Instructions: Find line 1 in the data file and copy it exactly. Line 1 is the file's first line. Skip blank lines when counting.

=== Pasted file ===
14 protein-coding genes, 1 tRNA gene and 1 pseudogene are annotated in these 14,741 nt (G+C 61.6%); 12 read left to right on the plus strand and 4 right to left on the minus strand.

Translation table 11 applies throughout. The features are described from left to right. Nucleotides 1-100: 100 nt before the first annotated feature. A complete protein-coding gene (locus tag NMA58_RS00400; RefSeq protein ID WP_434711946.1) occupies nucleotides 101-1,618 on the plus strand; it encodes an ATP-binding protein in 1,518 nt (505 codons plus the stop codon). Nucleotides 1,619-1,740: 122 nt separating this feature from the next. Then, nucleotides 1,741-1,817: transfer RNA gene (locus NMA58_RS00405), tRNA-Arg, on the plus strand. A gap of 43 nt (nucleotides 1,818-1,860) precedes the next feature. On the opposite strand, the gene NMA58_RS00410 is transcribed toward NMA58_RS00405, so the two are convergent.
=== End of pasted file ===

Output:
14 protein-coding genes, 1 tRNA gene and 1 pseudogene are annotated in these 14,741 nt (G+C 61.6%); 12 read left to right on the plus strand and 4 right to left on the minus strand.